A 50-percent increase in alcohol content may knock even the most seasoned drinker off of his (or her) feet, but a 50-percent jump in ethanol won't throw off a car's engine. That's the short version of a new National Renewable Energy Laboratory (NREL) report, and we expect pro-ethanol advocates to use it frequently against Big Oil and its efforts to roll back increased ethanol mandates. The caveat, of course, is that the NREL study was sponsored by the Renewable Fuels Association (RFA), so we understand if some will question the objectivity.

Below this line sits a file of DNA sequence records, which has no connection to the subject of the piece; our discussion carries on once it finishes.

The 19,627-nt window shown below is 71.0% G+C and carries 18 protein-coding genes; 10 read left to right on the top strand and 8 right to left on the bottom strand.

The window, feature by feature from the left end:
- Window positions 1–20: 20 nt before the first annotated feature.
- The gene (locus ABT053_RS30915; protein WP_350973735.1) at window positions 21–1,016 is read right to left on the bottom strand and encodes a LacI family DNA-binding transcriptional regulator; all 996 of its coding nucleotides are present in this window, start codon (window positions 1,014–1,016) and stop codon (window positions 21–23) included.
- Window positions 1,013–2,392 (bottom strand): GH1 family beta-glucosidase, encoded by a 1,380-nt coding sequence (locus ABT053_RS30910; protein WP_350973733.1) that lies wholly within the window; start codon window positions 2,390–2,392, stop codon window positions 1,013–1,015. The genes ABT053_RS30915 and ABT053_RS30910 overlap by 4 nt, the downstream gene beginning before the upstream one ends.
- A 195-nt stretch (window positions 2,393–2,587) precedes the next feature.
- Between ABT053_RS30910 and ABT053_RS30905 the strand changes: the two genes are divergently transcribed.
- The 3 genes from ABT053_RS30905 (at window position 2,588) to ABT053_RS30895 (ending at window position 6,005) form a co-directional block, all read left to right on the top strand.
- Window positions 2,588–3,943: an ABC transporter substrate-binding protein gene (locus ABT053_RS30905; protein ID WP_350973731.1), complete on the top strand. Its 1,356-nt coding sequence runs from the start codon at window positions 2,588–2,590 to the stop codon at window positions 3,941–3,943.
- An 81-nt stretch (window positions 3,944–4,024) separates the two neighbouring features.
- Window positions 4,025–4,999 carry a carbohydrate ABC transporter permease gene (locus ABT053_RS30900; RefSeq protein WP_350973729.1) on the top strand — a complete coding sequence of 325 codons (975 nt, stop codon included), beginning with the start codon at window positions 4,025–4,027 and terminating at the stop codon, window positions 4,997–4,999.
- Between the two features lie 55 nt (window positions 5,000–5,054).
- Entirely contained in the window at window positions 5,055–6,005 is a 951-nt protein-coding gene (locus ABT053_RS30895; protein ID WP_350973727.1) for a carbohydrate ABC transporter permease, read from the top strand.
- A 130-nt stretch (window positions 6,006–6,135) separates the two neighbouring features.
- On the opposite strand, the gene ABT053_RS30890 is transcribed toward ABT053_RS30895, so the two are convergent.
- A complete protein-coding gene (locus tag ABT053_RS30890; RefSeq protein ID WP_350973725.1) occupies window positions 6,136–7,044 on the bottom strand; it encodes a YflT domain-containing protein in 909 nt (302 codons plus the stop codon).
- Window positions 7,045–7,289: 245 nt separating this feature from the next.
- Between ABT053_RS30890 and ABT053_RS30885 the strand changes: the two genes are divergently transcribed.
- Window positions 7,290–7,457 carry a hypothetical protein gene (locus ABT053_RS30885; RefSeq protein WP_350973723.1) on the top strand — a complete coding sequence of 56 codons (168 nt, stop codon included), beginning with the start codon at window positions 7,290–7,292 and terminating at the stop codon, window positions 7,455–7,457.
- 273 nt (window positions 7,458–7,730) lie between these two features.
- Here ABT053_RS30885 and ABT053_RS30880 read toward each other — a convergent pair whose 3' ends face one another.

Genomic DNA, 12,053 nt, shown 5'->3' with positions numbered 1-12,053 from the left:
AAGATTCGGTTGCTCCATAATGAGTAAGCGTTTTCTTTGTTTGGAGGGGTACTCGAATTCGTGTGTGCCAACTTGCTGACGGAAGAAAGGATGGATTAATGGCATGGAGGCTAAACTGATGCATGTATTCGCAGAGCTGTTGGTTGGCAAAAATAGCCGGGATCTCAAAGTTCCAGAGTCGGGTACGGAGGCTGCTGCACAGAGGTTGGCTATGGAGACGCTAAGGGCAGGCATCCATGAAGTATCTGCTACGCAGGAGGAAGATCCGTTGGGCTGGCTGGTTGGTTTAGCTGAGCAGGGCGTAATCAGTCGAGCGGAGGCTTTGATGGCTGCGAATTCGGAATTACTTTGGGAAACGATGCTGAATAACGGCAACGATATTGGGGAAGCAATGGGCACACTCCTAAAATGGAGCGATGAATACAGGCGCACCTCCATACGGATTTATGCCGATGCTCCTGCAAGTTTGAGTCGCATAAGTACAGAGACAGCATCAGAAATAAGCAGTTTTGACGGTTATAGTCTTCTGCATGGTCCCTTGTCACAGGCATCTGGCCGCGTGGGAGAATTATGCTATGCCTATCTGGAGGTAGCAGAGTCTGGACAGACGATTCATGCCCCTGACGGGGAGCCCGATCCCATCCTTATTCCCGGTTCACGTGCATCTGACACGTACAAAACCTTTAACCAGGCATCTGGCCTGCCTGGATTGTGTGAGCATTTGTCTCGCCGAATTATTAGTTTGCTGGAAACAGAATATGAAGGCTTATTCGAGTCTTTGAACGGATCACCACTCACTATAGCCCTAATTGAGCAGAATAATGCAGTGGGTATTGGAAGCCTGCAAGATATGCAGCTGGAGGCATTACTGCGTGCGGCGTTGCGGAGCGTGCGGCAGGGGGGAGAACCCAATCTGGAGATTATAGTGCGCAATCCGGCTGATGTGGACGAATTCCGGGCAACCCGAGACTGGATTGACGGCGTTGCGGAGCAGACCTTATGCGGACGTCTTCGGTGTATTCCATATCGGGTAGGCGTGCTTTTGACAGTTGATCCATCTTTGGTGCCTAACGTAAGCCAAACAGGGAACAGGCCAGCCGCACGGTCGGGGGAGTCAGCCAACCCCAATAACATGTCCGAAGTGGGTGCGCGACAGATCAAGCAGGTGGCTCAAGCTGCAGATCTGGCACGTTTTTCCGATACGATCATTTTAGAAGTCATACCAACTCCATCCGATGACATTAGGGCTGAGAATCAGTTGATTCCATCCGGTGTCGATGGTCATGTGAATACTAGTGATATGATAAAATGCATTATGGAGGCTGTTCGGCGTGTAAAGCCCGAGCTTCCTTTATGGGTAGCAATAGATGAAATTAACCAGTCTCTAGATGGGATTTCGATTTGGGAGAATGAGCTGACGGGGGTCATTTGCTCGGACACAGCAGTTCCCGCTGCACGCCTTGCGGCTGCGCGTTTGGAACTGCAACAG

The RFA, of course, highlighted the NREL's finding that there were no "meaningful differences" in the performance of engines running on a 10-percent ethanol blend (i.e. E10, which is standard-issue in the US) and a 15-percent blend (i.e. E15). Using 43 studies as a base, the NREL surmised that, when it came to engine performance and durability in light-duty vehicles that were made after the 2000 model year, E10 and E15 are basically the same thing.

Big Oil has been squawking about the potential dangers of E15 since last June, when the EPA officially approved public distribution of E15 at US service stations. E15 is not widely available yet, but it is expanding. So brace yourself for another response from Big Oil. In the meantime, the RFA has a link to the NREL report here.


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